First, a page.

State JQ2G3QP8NZWX  test_web.1  username/repo:tag  myvm1  Running
88wgshobzoxl  test_web.2  username/repo:tag  myvm2  Running
vbb1qbkb0o2z  test_web.3  username/repo:tag  MYVM2  Running
ghii74p9budx  test_web.4  username/repo:tag  myvm1  Running
0prmarhavs87  test_web.5  username/repo:tag  myvm2  Running

Note: desired and state, the first time you execute a command deployment, you need to download the image from the remote repository, so if the network is not good, it will take a while to be running. Accessing the cluster

You can access this cluster using MYVM1 and myvm2 any IP. The network inside the cluster is shared, and is load balanced. You can use Docker-machine ls to view the IP. Then open in the browser, constantly refreshed, you will see the ID of 5 containers because it is load balanced.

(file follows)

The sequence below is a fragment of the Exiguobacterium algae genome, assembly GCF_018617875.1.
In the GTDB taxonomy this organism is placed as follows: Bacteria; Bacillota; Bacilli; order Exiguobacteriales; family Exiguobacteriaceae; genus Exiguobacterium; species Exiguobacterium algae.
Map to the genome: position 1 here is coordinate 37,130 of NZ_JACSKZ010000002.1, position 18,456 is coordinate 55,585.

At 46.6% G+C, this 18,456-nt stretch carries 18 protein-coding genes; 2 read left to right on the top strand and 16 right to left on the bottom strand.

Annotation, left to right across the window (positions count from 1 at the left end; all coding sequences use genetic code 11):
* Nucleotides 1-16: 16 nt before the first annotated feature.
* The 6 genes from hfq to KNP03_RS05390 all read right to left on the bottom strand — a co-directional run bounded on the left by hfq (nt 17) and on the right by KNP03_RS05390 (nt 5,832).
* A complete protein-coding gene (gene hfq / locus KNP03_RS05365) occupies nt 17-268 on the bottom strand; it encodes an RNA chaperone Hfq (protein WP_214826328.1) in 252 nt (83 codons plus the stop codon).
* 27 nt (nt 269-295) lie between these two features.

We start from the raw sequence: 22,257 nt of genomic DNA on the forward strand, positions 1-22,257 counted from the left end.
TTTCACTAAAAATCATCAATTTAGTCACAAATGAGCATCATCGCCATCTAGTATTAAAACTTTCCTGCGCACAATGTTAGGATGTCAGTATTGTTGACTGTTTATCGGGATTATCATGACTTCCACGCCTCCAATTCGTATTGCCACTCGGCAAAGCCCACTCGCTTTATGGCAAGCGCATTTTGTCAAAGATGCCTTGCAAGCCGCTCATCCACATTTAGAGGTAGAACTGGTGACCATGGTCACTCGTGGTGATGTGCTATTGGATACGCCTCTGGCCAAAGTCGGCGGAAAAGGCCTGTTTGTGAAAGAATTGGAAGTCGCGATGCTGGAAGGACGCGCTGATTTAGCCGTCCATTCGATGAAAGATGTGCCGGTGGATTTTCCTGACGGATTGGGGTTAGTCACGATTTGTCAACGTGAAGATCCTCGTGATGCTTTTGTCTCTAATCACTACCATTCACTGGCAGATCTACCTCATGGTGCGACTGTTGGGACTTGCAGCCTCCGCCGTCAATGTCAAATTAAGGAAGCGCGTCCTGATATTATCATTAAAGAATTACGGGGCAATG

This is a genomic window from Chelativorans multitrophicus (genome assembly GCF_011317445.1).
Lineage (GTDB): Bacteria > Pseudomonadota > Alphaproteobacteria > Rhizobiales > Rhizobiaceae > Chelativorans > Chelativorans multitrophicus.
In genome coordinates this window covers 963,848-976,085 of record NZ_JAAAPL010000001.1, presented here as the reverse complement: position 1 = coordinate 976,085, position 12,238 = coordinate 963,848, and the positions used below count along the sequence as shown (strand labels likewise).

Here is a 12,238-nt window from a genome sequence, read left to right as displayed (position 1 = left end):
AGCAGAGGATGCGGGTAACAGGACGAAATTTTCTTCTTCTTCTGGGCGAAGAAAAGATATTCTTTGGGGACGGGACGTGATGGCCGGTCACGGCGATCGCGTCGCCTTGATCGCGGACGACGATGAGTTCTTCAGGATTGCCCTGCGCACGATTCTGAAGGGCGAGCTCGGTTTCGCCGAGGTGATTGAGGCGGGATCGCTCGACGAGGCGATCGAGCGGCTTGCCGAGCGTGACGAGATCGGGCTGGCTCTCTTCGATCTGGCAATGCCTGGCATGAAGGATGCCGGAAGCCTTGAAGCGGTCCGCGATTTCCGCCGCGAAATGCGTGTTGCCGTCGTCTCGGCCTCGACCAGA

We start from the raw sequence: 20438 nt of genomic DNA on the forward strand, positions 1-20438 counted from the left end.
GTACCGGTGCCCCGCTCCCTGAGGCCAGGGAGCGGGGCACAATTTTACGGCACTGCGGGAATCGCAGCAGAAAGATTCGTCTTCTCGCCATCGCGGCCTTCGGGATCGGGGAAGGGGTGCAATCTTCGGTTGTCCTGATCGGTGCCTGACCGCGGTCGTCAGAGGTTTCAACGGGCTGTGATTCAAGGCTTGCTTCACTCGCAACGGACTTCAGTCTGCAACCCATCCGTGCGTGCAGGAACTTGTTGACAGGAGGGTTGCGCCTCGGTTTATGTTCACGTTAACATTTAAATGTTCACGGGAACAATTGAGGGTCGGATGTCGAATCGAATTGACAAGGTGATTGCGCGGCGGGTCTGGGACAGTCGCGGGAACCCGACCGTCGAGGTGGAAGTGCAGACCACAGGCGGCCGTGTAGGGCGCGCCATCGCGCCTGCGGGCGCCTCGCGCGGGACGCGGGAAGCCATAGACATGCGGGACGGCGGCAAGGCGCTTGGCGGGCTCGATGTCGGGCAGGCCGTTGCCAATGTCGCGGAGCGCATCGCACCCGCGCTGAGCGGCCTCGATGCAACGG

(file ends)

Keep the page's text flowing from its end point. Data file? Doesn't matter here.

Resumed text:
Network Diagram:
Telescopic Applications

As in the previous article, you only need to modify the DOCKER-COMPOSE.YML and then re-execute the Docker stack deploy, and swarm will automatically adjust it for you.

You can also create several virtual machines and then join the cluster. Using Docker stack deploy again, Swarm will take advantage of the new node. Sweep the battlefield

If you want to drop the app:

Docker-machine ssh myvm1 "Docker stack rm getstartedlab"

If you want to get the work node out of the Swarm cluster: docker-machine ssh myvm2 "Docker swarm leave"

If you close the Management node: docker-machine ssh myvm1 "docker swarm leave--force"